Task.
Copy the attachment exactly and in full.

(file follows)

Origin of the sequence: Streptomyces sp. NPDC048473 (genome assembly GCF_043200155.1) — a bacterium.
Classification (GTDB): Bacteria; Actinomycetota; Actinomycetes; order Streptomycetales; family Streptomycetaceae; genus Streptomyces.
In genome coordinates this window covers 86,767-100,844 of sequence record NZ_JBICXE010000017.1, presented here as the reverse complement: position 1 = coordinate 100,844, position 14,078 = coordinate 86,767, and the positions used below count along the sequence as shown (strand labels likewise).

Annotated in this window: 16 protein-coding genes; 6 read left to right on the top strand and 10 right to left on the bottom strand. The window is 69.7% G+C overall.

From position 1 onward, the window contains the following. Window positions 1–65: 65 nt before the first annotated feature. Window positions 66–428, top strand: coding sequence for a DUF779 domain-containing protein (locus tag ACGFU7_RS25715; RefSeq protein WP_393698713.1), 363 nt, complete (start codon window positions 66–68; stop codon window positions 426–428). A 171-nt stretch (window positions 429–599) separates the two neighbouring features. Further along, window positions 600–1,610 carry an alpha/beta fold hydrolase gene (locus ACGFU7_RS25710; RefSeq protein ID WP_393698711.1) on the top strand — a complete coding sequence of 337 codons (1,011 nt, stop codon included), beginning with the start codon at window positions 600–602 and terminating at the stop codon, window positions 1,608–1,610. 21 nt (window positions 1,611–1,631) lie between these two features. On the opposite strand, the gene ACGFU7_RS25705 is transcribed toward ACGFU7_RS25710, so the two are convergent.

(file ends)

Origin of the sequence: Streptomyces sp. NPDC048473 (genome assembly GCF_043200155.1) — a bacterium.
Classification (GTDB): Bacteria; Actinomycetota; Actinomycetes; order Streptomycetales; family Streptomycetaceae; genus Streptomyces.
In genome coordinates this window covers 86,767-100,844 of sequence record NZ_JBICXE010000017.1, presented here as the reverse complement: position 1 = coordinate 100,844, position 14,078 = coordinate 86,767, and the positions used below count along the sequence as shown (strand labels likewise).

Annotated in this window: 16 protein-coding genes; 6 read left to right on the top strand and 10 right to left on the bottom strand. The window is 69.7% G+C overall.

From position 1 onward, the window contains the following. Window positions 1–65: 65 nt before the first annotated feature. Window positions 66–428, top strand: coding sequence for a DUF779 domain-containing protein (locus tag ACGFU7_RS25715; RefSeq protein WP_393698713.1), 363 nt, complete (start codon window positions 66–68; stop codon window positions 426–428). A 171-nt stretch (window positions 429–599) separates the two neighbouring features. Further along, window positions 600–1,610 carry an alpha/beta fold hydrolase gene (locus ACGFU7_RS25710; RefSeq protein ID WP_393698711.1) on the top strand — a complete coding sequence of 337 codons (1,011 nt, stop codon included), beginning with the start codon at window positions 600–602 and terminating at the stop codon, window positions 1,608–1,610. 21 nt (window positions 1,611–1,631) lie between these two features. On the opposite strand, the gene ACGFU7_RS25705 is transcribed toward ACGFU7_RS25710, so the two are convergent.